By Professor Charlie Jeffery, Senior Vice-Principal, the University of Edinburgh
This morning we marked the launch of a unique joint programme – the new Master of Family Medicine (MFM) – run by the University of Edinburgh with the Christian Medical College, Vellore and the Indian Christian Medical and Dental Association (ICMDA). The MFM aims to increase capacities in primary health care in developing countries through additional training for family doctors, especially those working in rural areas where access to good health care is often highly limited.
There are mounds of evidence telling us that better early intervention by family doctors has tremendous benefits for health outcomes and all that goes with those better outcomes. The MFM is a blended learning programme, building on Edinburgh expertise in on-line medical education, the Christian Medical College’s status as one of the leading medical schools in India, and ICMDA members’ hospitals, which will offer internships to students. Today we were celebrating the first MFM cohort of 28 students from 15 different countries – and very quickly began in a workshop discussion on family medicine to think about the scope for extending the programme to more students in more countries…
I took time out from the family medicine workshop to give a lecture on the upcoming UK election in the Department of Politics and Public Administration at the University of Madras, one of India’s longest established universities (many thanks to the British High Commission in India for helping to arrange the lecture). The Head of Department, Professor Ramu Manivannan hosted, and I was welcomed with a presentation (some of their slides are below) on last year’s Scottish independence referendum by a group of his Master’s students (along with a massive garland of red roses – a first for me!).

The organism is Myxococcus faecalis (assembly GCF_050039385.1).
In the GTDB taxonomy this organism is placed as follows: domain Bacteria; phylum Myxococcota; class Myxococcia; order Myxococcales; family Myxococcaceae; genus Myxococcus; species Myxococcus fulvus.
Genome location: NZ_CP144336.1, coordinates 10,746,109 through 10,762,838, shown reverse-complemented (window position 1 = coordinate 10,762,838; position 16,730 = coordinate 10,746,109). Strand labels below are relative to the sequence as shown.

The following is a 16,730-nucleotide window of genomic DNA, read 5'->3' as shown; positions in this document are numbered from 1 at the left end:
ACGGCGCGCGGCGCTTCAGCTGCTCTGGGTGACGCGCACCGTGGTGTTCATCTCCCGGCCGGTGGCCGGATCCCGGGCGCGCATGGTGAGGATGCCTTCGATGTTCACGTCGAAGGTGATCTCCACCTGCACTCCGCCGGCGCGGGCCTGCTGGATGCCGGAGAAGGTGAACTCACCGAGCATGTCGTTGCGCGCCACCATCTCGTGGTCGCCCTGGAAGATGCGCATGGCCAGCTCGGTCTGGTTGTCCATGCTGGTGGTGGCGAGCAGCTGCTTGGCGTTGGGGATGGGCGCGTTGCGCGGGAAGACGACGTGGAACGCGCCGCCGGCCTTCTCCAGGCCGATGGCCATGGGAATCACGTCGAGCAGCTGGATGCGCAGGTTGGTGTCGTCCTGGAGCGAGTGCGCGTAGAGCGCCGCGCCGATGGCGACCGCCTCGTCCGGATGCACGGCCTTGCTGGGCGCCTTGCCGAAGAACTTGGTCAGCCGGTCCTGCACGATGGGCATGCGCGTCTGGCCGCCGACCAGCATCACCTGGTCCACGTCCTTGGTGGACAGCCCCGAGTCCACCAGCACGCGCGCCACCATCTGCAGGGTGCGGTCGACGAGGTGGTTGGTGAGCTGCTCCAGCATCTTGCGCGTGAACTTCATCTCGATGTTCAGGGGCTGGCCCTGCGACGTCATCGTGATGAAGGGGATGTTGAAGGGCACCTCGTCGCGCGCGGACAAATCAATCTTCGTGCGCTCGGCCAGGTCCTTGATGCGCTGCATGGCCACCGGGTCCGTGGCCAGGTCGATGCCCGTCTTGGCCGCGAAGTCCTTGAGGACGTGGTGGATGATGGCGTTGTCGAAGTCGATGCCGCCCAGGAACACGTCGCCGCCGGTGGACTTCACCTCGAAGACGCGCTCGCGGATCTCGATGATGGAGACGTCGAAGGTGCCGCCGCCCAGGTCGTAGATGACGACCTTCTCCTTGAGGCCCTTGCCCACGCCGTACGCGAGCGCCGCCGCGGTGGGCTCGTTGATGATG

The level of interest in UK politics was high and the quality of insight in the students’ questions very good. We ought to be looking to build similar interest and expertise in Indian politics at Edinburgh…One thing we discussed afterwards with Professor Manivannan was whether we could work with the University of Madras to put on summer schools in Indian politics, ideally credit-bearing so they would formally count to Edinburgh degrees. Something for our Centre for South Asian Studies to think about?